Interview with a choreographing ballerina – Eve Mutso


Thoughts on her work for SFIAF 2017, “Unknown

The morning after Eve Mutso appeared as “Blanche” in the Scottish Ballet’s Zellerbach performance of “A Streetcar Named Desire,” we met to discuss her work “Unknown” which will be premiered at the San Francisco International Arts Festival on May 27 at Fort Mason’s Cowell Theater. Eve was pleased to talk about this piece and her work.


JGH: How did the SFIAF performance of “Unknown” come about?

EM: I was one of four women who were commissioned by a group called “Tramway” to perform works at the Edinburgh Festival in 2016. Andrew Wood, director of SFIAF, saw it there and invited me to join the Festival this year. It’s worked out well since the Scottish Ballet toured here and in LA and I can stay in San Francisco for the event.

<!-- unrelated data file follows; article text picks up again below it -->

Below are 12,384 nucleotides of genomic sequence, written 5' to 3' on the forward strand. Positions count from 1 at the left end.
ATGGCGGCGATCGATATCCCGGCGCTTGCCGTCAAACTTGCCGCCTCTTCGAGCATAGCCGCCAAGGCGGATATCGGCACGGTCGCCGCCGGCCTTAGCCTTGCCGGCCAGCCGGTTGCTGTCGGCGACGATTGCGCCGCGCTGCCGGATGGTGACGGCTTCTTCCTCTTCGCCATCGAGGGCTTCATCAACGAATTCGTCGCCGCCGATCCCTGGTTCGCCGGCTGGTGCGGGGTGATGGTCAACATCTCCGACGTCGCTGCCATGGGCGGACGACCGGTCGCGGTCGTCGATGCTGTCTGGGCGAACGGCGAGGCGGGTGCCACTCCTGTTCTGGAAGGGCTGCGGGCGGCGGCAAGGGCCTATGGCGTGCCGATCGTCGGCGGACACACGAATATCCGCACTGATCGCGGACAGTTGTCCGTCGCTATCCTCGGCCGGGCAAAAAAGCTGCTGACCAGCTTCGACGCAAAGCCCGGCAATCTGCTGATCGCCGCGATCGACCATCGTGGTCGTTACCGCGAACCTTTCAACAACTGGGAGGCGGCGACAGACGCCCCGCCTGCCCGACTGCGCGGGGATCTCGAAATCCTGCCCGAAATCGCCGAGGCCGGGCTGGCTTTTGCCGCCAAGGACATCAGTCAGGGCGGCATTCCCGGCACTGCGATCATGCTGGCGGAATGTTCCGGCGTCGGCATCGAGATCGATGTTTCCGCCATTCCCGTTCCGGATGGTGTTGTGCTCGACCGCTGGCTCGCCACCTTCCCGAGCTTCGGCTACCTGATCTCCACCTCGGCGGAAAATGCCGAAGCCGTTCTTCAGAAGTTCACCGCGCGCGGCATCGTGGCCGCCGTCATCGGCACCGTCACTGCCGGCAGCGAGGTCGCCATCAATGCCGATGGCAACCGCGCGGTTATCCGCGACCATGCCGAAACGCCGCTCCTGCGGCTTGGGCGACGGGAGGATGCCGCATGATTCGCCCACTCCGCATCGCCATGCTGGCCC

JGH: Tell us some more about your work?

EM: I danced first with the Estonian Ballet. I was born in Tallin and moved to the Scottish Ballet since my husband was studying and then working in UK. For many years I’ve been dancing other choreographers work. I felt that it is time to do my own work.

I realized that at this point in my dance career, I wanted to do something different, to explore my skills and ideas. The work is, in a way, unknown, as the title suggests, since I’m discovering just what those skills and ideas are. The solo is 15 minutes. The first three minutes build the frustration that is expressed later.

JGH: Are you dancing to music? with a particular set?

EM: My musician is Merlin Bonning. He is a freelance Scottish composer. He composes using electronic methods and field recording. He has recorded by heartbeat and my feet in the rosin box. I wanted to hear the cracking of the spine, my heartbeat, and the inside of my body!

I have a very talented set and lighting designer, Matt Strachan, who has built an equilateral triangle, as a set piece that moves during the performances. I dance in bare feet and wear a long dark skirt and hardly use my legs. I want my heart and soul to move in my piece. The energy pours out of my back. These restrictions build the expressive aspects of this work.

JGH: What is the motivation of your dance?